Behind the Glamour Space City. H-Town. Bayou City. Capital of the Sunbelt. Clutch City. The Big Heart. Whatever you choose to call it, one thing's for certain: Houston is, well, a little bit of everything, with entertainment, commerce and a ton of places to eat.
Space City is Houston's only official nickname. Because of the city's proximity to NASA's Johnson Space Center, the first word uttered by the first man on the moon in July 1969 was “Houston.” In Tranquillity Park, which commemorates the Apollo 11 mission, you'll find mounds and depressions that resemble the lunar surface and towers that look like rockets. And don't pass up a trip to Space Center Houston, where you can learn all about space exploration.
Houston is also known for its vibrant arts and entertainment scene. The downtown Theater District boasts the nation's second-largest concentration of theater seats in one geographic area. And top-notch museums, galleries and cultural establishments flourish in the Museum District. The nickname H-Town originated in the entertainment community, where everyone's heard of the H-Town Blues Festival, the Arena Theatre and the Houston-born hip-hop band H-Town, which made its debut in 1992.
Before there was a Houston there was a Harrisburg, a maritime trading post founded in 1824 by John Harris. In 1829 Harris died, leaving his brothers to resolve the inheritance of the town.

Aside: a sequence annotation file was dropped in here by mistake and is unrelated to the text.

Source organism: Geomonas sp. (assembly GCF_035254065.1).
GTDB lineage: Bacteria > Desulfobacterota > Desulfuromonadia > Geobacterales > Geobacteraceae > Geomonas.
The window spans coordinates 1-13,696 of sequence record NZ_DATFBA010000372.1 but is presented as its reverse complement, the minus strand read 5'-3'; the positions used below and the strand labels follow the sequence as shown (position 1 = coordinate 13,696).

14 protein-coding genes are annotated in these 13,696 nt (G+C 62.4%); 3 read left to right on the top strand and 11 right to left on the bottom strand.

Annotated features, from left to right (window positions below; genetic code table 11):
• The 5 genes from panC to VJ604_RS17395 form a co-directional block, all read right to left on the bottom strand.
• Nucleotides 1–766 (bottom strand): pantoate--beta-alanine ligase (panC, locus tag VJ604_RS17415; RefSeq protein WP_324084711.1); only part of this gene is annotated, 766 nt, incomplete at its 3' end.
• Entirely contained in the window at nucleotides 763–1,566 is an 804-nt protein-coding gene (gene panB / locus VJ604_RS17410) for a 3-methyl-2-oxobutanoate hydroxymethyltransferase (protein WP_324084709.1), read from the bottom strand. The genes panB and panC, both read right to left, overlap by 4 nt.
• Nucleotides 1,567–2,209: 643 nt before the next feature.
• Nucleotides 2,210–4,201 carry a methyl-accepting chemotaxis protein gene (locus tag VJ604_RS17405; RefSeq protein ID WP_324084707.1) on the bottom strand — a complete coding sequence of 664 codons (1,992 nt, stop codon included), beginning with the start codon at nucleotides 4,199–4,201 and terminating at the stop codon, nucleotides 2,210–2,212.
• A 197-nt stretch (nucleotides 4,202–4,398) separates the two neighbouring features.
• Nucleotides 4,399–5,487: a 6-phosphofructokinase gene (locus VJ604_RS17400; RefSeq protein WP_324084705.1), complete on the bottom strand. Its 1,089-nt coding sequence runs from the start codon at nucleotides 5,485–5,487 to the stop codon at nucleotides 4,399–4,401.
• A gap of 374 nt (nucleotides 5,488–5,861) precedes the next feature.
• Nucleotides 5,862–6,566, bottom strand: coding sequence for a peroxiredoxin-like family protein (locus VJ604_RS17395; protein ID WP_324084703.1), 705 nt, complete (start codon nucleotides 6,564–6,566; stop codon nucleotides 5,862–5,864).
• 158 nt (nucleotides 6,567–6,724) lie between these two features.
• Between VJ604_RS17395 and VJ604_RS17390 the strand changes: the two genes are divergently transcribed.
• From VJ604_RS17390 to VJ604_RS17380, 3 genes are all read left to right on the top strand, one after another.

In 1836, the inheritance still unresolved, Augustus and John Allen attempted to purchase the town but felt the price was too high. They found a suitable plot of land near the junction of Buffalo and White Oak bayous and established Houston, named for Gen. Sam Houston, who had just defeated the Mexicans at nearby San Jacinto.
A 2,500-mile network of bayous flows through Houston, providing a vital habitat for diverse plant and animal species and a playground for outdoor enthusiasts looking for adventure travel. Not only have the numerous waterways helped sustain the Bayou City's environmental well-being, but they also have contributed to the town's economic success. The conversion of the winding, marshy Buffalo Bayou into the Houston Ship Channel precipitated rapid industrial growth. With cotton reigning as king in Houston at the turn of the 20th century, textile mills the world over received and processed this commodity. The timber-, cotton- and cattle-shipping town morphed into a major seaport (despite its location 50 miles inland from the Gulf of Mexico) and one of the energy capitals of the world.
The 20th century brought the discovery of oil, unleashing the potential of the refining and petrochemical industries. With petroleum, Houston became a boomtown, ever growing, ever changing, ever maintaining its Capital of the Sunbelt status. In 1940 Houston was ranked as the country's 27th most populous city; by the late 1980s it had soared to 4th.